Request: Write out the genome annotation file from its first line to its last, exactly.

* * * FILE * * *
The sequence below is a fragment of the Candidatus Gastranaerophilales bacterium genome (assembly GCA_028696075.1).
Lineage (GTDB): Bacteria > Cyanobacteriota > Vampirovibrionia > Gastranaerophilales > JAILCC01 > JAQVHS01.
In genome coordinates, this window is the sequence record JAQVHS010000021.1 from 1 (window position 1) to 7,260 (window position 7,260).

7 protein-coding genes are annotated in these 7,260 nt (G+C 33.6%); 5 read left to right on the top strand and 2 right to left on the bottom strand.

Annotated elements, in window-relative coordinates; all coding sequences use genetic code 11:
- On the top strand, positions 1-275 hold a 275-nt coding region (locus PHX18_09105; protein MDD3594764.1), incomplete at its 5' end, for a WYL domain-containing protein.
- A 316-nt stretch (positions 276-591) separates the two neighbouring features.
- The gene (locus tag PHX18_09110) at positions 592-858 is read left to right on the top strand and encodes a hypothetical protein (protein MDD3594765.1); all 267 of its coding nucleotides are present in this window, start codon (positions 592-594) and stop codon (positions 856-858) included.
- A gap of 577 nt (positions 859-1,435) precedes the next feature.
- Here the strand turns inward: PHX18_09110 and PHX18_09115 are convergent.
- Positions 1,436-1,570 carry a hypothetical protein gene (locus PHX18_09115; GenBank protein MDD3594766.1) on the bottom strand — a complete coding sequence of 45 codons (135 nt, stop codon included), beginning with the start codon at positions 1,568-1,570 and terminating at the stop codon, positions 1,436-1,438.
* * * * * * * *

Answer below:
The sequence below is a fragment of the Candidatus Gastranaerophilales bacterium genome (assembly GCA_028696075.1).
Lineage (GTDB): Bacteria > Cyanobacteriota > Vampirovibrionia > Gastranaerophilales > JAILCC01 > JAQVHS01.
In genome coordinates, this window is the sequence record JAQVHS010000021.1 from 1 (window position 1) to 7,260 (window position 7,260).

7 protein-coding genes are annotated in these 7,260 nt (G+C 33.6%); 5 read left to right on the top strand and 2 right to left on the bottom strand.

Annotated elements, in window-relative coordinates; all coding sequences use genetic code 11:
- On the top strand, positions 1-275 hold a 275-nt coding region (locus PHX18_09105; protein MDD3594764.1), incomplete at its 5' end, for a WYL domain-containing protein.
- A 316-nt stretch (positions 276-591) separates the two neighbouring features.
- The gene (locus tag PHX18_09110) at positions 592-858 is read left to right on the top strand and encodes a hypothetical protein (protein MDD3594765.1); all 267 of its coding nucleotides are present in this window, start codon (positions 592-594) and stop codon (positions 856-858) included.
- A gap of 577 nt (positions 859-1,435) precedes the next feature.
- Here the strand turns inward: PHX18_09110 and PHX18_09115 are convergent.
- Positions 1,436-1,570 carry a hypothetical protein gene (locus PHX18_09115; GenBank protein MDD3594766.1) on the bottom strand — a complete coding sequence of 45 codons (135 nt, stop codon included), beginning with the start codon at positions 1,568-1,570 and terminating at the stop codon, positions 1,436-1,438.